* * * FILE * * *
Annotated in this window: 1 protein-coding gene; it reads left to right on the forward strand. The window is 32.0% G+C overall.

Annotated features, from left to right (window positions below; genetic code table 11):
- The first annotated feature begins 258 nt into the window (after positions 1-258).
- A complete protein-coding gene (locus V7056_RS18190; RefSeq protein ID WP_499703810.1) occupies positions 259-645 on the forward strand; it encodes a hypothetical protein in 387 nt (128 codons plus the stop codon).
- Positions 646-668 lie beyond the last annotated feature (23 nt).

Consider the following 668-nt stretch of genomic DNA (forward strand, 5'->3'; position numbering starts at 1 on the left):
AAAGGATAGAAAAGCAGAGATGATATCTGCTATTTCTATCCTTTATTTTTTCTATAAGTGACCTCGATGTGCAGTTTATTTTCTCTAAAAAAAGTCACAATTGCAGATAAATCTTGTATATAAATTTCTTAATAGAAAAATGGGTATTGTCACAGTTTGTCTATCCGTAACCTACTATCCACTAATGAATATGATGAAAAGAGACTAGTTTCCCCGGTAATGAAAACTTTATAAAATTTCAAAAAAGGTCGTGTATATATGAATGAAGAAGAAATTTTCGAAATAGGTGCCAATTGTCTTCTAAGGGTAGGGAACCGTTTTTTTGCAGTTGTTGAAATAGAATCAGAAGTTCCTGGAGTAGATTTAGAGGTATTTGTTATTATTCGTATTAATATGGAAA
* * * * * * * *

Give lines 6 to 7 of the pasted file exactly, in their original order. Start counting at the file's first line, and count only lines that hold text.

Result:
Consider the following 668-nt stretch of genomic DNA (forward strand, 5'->3'; position numbering starts at 1 on the left):
AAAGGATAGAAAAGCAGAGATGATATCTGCTATTTCTATCCTTTATTTTTTCTATAAGTGACCTCGATGTGCAGTTTATTTTCTCTAAAAAAAGTCACAATTGCAGATAAATCTTGTATATAAATTTCTTAATAGAAAAATGGGTATTGTCACAGTTTGTCTATCCGTAACCTACTATCCACTAATGAATATGATGAAAAGAGACTAGTTTCCCCGGTAATGAAAACTTTATAAAATTTCAAAAAAGGTCGTGTATATATGAATGAAGAAGAAATTTTCGAAATAGGTGCCAATTGTCTTCTAAGGGTAGGGAACCGTTTTTTTGCAGTTGTTGAAATAGAATCAGAAGTTCCTGGAGTAGATTTAGAGGTATTTGTTATTATTCGTATTAATATGGAAA